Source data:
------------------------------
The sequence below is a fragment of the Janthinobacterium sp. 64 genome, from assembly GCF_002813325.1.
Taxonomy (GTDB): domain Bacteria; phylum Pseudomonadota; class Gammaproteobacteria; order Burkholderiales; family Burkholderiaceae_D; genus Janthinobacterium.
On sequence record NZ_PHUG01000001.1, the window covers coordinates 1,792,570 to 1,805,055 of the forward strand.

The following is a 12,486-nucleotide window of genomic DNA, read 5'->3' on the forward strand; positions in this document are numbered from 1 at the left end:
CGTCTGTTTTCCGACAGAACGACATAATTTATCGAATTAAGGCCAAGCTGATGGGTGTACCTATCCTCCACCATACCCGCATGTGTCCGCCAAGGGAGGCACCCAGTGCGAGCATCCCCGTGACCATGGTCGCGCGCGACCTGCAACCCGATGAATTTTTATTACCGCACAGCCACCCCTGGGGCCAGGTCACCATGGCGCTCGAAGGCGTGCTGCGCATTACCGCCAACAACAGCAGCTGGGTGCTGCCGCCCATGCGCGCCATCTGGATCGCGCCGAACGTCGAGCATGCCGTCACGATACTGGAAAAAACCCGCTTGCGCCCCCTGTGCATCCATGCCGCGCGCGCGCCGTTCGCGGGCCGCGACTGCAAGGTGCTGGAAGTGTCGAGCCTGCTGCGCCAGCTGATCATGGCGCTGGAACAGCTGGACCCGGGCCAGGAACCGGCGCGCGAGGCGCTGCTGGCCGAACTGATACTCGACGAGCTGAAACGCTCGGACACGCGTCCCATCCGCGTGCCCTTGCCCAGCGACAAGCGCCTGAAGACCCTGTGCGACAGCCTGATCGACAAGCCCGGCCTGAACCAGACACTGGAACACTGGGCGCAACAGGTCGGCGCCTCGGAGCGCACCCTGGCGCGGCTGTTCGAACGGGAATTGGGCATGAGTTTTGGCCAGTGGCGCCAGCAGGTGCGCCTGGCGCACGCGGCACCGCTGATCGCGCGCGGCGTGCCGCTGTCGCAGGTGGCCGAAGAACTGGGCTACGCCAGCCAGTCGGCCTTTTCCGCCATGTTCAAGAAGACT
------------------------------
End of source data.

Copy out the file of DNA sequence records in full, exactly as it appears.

The sequence below is a fragment of the Janthinobacterium sp. 64 genome, from assembly GCF_002813325.1.
Taxonomy (GTDB): domain Bacteria; phylum Pseudomonadota; class Gammaproteobacteria; order Burkholderiales; family Burkholderiaceae_D; genus Janthinobacterium.
On sequence record NZ_PHUG01000001.1, the window covers coordinates 1,792,570 to 1,805,055 of the forward strand.

The following is a 12,486-nucleotide window of genomic DNA, read 5'->3' on the forward strand; positions in this document are numbered from 1 at the left end:
CGTCTGTTTTCCGACAGAACGACATAATTTATCGAATTAAGGCCAAGCTGATGGGTGTACCTATCCTCCACCATACCCGCATGTGTCCGCCAAGGGAGGCACCCAGTGCGAGCATCCCCGTGACCATGGTCGCGCGCGACCTGCAACCCGATGAATTTTTATTACCGCACAGCCACCCCTGGGGCCAGGTCACCATGGCGCTCGAAGGCGTGCTGCGCATTACCGCCAACAACAGCAGCTGGGTGCTGCCGCCCATGCGCGCCATCTGGATCGCGCCGAACGTCGAGCATGCCGTCACGATACTGGAAAAAACCCGCTTGCGCCCCCTGTGCATCCATGCCGCGCGCGCGCCGTTCGCGGGCCGCGACTGCAAGGTGCTGGAAGTGTCGAGCCTGCTGCGCCAGCTGATCATGGCGCTGGAACAGCTGGACCCGGGCCAGGAACCGGCGCGCGAGGCGCTGCTGGCCGAACTGATACTCGACGAGCTGAAACGCTCGGACACGCGTCCCATCCGCGTGCCCTTGCCCAGCGACAAGCGCCTGAAGACCCTGTGCGACAGCCTGATCGACAAGCCCGGCCTGAACCAGACACTGGAACACTGGGCGCAACAGGTCGGCGCCTCGGAGCGCACCCTGGCGCGGCTGTTCGAACGGGAATTGGGCATGAGTTTTGGCCAGTGGCGCCAGCAGGTGCGCCTGGCGCACGCGGCACCGCTGATCGCGCGCGGCGTGCCGCTGTCGCAGGTGGCCGAAGAACTGGGCTACGCCAGCCAGTCGGCCTTTTCCGCCATGTTCAAGAAGACT